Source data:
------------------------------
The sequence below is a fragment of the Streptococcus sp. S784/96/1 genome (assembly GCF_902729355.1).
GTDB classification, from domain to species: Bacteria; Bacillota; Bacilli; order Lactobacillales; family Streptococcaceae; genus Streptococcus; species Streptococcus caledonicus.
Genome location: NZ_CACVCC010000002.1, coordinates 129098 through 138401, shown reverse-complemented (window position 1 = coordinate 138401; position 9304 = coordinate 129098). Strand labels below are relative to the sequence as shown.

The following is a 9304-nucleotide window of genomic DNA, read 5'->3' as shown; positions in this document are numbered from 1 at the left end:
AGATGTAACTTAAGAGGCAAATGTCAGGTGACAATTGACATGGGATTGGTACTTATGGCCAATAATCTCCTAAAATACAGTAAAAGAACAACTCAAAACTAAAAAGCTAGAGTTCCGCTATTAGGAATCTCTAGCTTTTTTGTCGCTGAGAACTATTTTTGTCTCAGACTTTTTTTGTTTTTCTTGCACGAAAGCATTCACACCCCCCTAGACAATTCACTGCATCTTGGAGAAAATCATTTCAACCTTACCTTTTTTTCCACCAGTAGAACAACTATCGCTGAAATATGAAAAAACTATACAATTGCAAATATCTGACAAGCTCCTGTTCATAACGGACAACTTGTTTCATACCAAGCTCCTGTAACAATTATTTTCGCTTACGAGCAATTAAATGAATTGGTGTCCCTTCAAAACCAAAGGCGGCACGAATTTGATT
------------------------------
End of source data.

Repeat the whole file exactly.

The sequence below is a fragment of the Streptococcus sp. S784/96/1 genome (assembly GCF_902729355.1).
GTDB classification, from domain to species: Bacteria; Bacillota; Bacilli; order Lactobacillales; family Streptococcaceae; genus Streptococcus; species Streptococcus caledonicus.
Genome location: NZ_CACVCC010000002.1, coordinates 129098 through 138401, shown reverse-complemented (window position 1 = coordinate 138401; position 9304 = coordinate 129098). Strand labels below are relative to the sequence as shown.

The following is a 9304-nucleotide window of genomic DNA, read 5'->3' as shown; positions in this document are numbered from 1 at the left end:
AGATGTAACTTAAGAGGCAAATGTCAGGTGACAATTGACATGGGATTGGTACTTATGGCCAATAATCTCCTAAAATACAGTAAAAGAACAACTCAAAACTAAAAAGCTAGAGTTCCGCTATTAGGAATCTCTAGCTTTTTTGTCGCTGAGAACTATTTTTGTCTCAGACTTTTTTTGTTTTTCTTGCACGAAAGCATTCACACCCCCCTAGACAATTCACTGCATCTTGGAGAAAATCATTTCAACCTTACCTTTTTTTCCACCAGTAGAACAACTATCGCTGAAATATGAAAAAACTATACAATTGCAAATATCTGACAAGCTCCTGTTCATAACGGACAACTTGTTTCATACCAAGCTCCTGTAACAATTATTTTCGCTTACGAGCAATTAAATGAATTGGTGTCCCTTCAAAACCAAAGGCGGCACGAATTTGATT